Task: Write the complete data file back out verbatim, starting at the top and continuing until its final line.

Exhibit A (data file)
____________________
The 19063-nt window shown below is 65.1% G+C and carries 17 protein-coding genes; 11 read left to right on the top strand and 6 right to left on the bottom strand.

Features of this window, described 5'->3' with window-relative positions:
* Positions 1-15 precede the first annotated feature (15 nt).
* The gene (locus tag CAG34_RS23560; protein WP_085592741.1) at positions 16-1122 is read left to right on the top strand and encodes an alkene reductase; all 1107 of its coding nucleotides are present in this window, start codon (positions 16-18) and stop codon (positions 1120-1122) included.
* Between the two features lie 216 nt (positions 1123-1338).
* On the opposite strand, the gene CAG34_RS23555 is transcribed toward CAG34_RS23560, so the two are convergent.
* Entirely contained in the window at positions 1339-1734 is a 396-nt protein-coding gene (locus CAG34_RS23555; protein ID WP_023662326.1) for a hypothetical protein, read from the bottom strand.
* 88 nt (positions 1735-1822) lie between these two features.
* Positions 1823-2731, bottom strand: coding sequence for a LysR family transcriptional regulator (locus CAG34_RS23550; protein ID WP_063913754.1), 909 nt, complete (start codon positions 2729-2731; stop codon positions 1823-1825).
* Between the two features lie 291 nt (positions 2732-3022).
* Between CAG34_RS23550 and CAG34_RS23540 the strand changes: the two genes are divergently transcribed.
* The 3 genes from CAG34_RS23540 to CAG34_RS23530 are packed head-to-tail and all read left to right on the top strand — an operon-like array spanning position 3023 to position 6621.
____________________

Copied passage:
The 19063-nt window shown below is 65.1% G+C and carries 17 protein-coding genes; 11 read left to right on the top strand and 6 right to left on the bottom strand.

Features of this window, described 5'->3' with window-relative positions:
* Positions 1-15 precede the first annotated feature (15 nt).
* The gene (locus tag CAG34_RS23560; protein WP_085592741.1) at positions 16-1122 is read left to right on the top strand and encodes an alkene reductase; all 1107 of its coding nucleotides are present in this window, start codon (positions 16-18) and stop codon (positions 1120-1122) included.
* Between the two features lie 216 nt (positions 1123-1338).
* On the opposite strand, the gene CAG34_RS23555 is transcribed toward CAG34_RS23560, so the two are convergent.
* Entirely contained in the window at positions 1339-1734 is a 396-nt protein-coding gene (locus CAG34_RS23555; protein ID WP_023662326.1) for a hypothetical protein, read from the bottom strand.
* 88 nt (positions 1735-1822) lie between these two features.
* Positions 1823-2731, bottom strand: coding sequence for a LysR family transcriptional regulator (locus CAG34_RS23550; protein ID WP_063913754.1), 909 nt, complete (start codon positions 2729-2731; stop codon positions 1823-1825).
* Between the two features lie 291 nt (positions 2732-3022).
* Between CAG34_RS23550 and CAG34_RS23540 the strand changes: the two genes are divergently transcribed.
* The 3 genes from CAG34_RS23540 to CAG34_RS23530 are packed head-to-tail and all read left to right on the top strand — an operon-like array spanning position 3023 to position 6621.